Fantasy increasingly tyrannized every attempt to practice. I would imagine a huge billboard-type barrier down our boundary line. A high, wide vertical construct of separation. I drew plans, mapped the angles, figured out just how high and how wide it would have to be. Then one night I dreamt of a billboard. In my dream, it was horizontal. The background was sky blue, and in the center was a huge head of the Buddha, a paler shade of blue, almost invisible. It sat in the sky like a shield, protecting the new neighbor’s house, inviting me to spit my bullets at him, protecting me from hurting others. I awoke ashamed.
OK, Moses. I’m going to do whatever you do. You like them, I’ll like them. If you can accommodate them into your territory, I can too. You’re not attached to any romantic ideas of isolation. I won’t be either. Come here. Sit with me. When you breathe, I breathe. You breathe out, you let go. I’ll breathe out, I’ll let go. OK, sit still, 45 minutes. Then you can go play with the new neighbors’ dog.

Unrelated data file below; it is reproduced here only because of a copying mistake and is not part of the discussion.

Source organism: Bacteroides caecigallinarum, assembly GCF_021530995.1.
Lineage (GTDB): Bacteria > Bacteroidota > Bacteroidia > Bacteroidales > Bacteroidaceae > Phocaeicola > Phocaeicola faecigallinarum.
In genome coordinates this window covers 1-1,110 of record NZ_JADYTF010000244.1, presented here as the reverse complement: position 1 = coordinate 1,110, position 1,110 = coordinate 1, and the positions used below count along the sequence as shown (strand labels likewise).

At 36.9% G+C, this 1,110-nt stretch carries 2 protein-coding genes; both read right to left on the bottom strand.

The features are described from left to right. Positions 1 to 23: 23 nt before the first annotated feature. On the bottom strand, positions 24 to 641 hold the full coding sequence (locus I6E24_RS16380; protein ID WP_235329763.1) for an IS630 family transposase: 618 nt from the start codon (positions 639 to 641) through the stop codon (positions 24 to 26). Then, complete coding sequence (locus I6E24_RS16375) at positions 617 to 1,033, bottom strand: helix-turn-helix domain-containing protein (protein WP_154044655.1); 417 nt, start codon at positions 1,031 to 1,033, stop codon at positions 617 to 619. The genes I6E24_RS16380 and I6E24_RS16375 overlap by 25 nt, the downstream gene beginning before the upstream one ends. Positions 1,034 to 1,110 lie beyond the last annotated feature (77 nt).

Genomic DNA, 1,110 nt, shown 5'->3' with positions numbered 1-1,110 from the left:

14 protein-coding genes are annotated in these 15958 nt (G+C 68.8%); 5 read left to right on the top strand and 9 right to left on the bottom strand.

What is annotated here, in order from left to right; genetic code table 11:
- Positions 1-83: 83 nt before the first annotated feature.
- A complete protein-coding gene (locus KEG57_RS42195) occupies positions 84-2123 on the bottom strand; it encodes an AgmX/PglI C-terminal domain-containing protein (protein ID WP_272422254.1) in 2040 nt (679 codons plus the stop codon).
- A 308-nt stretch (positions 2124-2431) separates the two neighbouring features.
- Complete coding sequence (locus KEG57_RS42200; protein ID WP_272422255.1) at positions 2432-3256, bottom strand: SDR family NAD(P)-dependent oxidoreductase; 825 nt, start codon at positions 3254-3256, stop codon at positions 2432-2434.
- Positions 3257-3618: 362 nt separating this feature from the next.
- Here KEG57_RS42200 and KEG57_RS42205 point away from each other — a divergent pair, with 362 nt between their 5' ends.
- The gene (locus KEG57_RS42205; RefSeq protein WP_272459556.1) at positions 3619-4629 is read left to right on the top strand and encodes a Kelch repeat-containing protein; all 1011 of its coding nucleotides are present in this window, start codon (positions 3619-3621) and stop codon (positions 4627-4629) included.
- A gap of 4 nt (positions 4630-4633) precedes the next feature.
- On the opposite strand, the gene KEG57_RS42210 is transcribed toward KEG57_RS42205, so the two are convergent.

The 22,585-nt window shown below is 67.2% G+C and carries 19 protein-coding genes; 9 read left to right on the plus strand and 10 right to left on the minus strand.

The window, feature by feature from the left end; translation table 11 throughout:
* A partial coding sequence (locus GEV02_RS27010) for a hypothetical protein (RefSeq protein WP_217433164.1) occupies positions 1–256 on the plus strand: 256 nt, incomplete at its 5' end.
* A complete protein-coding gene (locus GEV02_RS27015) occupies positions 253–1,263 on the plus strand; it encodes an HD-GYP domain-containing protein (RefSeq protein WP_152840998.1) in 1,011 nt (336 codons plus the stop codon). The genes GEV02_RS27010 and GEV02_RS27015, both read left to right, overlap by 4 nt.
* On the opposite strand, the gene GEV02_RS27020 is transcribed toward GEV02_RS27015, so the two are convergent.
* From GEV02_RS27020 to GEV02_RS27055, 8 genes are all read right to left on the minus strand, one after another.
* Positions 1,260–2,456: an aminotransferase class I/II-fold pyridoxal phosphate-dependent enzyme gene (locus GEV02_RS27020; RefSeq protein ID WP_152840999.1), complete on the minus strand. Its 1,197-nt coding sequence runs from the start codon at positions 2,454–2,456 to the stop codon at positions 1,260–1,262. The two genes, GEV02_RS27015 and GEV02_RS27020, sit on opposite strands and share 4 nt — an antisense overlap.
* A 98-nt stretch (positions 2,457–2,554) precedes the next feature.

But the assault didn’t stop with the second story. This was unbelievable. What I was seeing could not be true. The new neighbors’ house turned toward my house. We were not just side by side, facing the sea at the same angle. They wanted, I supposed, judging from the angle of their house, to face the setting sun. My house faced due north. They had angled their house toward the west. And now, they were building a deck onto the second story. A deck that looked down on my house. Those barbarians! They were going tostand on their deck and look down on my laundry line, and I would hear the ice clink in their cocktail glasses.